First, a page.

Stocks rallied higher on Tuesday, as a strong earnings season put eight of 10 sectors in the black by day's end. 20 of the 30 Dow Jones Industrial Average (DJINDICES: ^DJI ) components finished on a positive note, as the blue chip index flirted with all-time highs. The Dow tacked on 86 points, or 0.5%, to finish at 16,535, less than 100 points shy of its record close.
Walt Disney (NYSE: DIS ) , while not the top performer in the index today, came out with arguably the biggest news, announcing the cast for the much-anticipated Star Wars: Episode VII. Disney acquired Lucasfilm back in 2012 for just over $4 billion; now it's rejuvenating the iconic sci-fi saga with another trilogy. It looks like Disney will be shelling out the big bucks in the first installment -- due for a holiday 2015 release -- as Harrison Ford, Carrie Fisher, Mark Hamill, and famed composer John Williams all return. Of course the original crew will also be passing the torch to a new generation of characters in the film, none of whom are incredibly well known like their counterparts, bringing a sense of freshness to the saga. Disney shares added 1.1% as Wall Street applauded the casting moves.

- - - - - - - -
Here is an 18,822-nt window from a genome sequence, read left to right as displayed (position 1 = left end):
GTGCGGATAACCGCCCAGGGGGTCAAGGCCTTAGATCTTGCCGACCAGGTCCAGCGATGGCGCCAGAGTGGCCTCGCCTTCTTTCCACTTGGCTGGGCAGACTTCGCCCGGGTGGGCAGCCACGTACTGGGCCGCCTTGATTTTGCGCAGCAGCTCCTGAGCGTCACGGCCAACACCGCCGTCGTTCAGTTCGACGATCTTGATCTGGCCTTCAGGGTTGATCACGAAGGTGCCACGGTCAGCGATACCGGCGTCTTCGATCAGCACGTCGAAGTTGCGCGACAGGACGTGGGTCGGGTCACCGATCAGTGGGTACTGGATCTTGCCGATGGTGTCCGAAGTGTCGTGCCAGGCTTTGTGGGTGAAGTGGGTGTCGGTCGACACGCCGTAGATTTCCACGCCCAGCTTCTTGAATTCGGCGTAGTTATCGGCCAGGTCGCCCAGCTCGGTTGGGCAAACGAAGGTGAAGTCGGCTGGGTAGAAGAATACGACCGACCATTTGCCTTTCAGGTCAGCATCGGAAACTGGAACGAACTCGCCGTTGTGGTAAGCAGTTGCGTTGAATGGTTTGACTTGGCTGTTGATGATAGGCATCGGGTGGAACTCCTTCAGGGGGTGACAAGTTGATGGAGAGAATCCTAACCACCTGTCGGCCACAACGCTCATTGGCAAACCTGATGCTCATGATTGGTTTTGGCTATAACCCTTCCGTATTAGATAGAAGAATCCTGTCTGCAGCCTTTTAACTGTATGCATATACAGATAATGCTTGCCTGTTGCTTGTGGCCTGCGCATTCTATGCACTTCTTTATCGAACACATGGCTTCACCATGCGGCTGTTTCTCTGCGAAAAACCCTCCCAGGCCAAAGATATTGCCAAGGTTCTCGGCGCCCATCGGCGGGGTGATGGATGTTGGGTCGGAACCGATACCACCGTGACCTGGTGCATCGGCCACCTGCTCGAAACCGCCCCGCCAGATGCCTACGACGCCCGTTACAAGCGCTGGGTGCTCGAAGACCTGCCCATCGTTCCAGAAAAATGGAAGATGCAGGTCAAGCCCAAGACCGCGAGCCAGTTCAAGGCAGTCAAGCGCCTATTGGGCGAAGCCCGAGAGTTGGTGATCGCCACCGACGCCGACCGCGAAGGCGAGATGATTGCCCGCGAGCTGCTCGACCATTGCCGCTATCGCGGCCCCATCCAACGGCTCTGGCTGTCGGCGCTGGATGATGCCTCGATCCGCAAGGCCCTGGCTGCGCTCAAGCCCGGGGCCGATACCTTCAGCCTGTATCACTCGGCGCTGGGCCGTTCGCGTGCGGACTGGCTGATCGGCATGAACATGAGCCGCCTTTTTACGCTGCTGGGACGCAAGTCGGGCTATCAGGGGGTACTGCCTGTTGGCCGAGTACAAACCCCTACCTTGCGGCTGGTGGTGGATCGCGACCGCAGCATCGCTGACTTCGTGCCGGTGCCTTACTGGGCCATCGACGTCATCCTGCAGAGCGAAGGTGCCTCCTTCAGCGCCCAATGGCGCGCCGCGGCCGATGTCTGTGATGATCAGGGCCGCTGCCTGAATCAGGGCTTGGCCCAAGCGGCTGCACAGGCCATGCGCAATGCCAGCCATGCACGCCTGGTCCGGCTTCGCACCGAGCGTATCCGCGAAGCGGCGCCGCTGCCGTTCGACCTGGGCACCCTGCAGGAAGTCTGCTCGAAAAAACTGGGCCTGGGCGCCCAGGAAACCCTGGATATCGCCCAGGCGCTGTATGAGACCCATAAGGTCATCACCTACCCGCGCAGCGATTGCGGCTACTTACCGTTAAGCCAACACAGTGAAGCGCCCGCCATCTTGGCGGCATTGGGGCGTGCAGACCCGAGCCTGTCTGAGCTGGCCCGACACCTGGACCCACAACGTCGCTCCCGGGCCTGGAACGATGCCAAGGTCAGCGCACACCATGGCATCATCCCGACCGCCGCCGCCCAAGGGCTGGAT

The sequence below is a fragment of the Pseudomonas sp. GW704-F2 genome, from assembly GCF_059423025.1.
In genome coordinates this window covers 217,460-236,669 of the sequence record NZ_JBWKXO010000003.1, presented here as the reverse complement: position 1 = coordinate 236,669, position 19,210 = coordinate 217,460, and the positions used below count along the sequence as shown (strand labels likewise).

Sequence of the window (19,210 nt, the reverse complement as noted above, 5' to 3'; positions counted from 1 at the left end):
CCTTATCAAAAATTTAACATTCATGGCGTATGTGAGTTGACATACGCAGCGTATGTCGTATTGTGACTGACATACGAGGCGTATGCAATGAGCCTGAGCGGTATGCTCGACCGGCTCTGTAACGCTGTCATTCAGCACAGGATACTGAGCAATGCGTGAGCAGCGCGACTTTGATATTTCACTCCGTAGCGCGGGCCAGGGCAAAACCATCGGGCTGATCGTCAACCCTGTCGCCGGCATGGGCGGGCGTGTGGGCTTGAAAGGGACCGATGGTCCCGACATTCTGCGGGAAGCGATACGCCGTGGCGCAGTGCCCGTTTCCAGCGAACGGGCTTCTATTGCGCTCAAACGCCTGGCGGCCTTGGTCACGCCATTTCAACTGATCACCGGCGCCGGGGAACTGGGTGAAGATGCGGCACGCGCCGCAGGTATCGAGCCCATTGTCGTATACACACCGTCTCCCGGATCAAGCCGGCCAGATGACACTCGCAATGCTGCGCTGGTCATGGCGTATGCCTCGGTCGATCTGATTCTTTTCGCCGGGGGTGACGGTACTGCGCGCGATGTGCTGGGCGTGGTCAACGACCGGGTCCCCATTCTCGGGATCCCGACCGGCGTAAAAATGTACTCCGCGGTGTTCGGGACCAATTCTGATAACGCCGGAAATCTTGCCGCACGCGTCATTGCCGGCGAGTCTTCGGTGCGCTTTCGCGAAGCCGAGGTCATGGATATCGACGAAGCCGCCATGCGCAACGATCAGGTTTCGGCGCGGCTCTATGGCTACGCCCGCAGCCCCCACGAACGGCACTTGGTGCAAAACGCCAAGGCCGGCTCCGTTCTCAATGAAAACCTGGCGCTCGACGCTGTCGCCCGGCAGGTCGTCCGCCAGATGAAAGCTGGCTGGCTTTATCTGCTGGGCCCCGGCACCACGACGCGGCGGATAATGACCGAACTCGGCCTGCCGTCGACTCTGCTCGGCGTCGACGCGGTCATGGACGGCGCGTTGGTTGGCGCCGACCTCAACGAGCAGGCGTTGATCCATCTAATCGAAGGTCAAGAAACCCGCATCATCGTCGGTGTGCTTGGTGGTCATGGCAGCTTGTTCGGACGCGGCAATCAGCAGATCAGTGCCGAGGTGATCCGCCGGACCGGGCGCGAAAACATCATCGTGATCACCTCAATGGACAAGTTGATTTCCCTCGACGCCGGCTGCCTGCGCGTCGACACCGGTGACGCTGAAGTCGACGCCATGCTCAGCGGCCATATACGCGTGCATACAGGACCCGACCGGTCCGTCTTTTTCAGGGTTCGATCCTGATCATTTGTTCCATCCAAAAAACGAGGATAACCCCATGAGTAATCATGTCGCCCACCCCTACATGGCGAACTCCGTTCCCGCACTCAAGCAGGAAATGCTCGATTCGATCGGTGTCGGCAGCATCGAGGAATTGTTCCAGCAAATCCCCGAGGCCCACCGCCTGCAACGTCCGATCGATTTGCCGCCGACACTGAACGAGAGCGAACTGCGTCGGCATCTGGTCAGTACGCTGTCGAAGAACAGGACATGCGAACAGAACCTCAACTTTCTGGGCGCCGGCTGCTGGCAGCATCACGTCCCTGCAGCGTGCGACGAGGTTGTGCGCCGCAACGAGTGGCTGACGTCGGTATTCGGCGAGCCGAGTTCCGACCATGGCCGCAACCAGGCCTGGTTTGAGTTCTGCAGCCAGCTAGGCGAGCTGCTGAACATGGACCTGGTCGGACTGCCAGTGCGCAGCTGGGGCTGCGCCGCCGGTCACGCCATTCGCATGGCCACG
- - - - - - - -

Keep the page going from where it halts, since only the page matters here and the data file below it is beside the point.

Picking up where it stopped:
Disney's decision to sprinkle some young, unproven talent with the tried-and-true screen veterans is a bit of a gamble, which may be precisely why Wall Street applauded the choice. Wall Street's certainly been a fan of gambling stocks in the last year -- particularly those with exposure to the new gaming capital of the world, Macau. Las Vegas Sands (NYSE: LVS ) , for instance, a stock that's soared more than 40% in the last year, is deceptively named, owning a handful of lucrative properties in Macau. Tacking on 5.7% today, Las Vegas Sands piggybacked on the triumphant earnings beat of rival casino operator MGM, which lifted most gaming stocks on Tuesday after more than doubling consensus earnings estimates last quarter.
United Continental Holdings (NYSE: UAL ) also finished as one of the day's big movers, as shares of the airline soared 6% in trading. Although the stock got hammered last week, dropping nearly 10% in a single day after reporting a wider-than-expected quarterly loss, investors clearly thought United shares were oversold on Tuesday. The company's CEO, Jeffery Smisek, appears to think the same, buying 20,000 shares of on Monday in a vote of confidence. While insider buys are generally far better indications of where a stock's headed than insider sells, remember to take insider activity with a grain of sand. Smisek's purchase yesterday, for instance, only increased his holdings in United by 4.3%.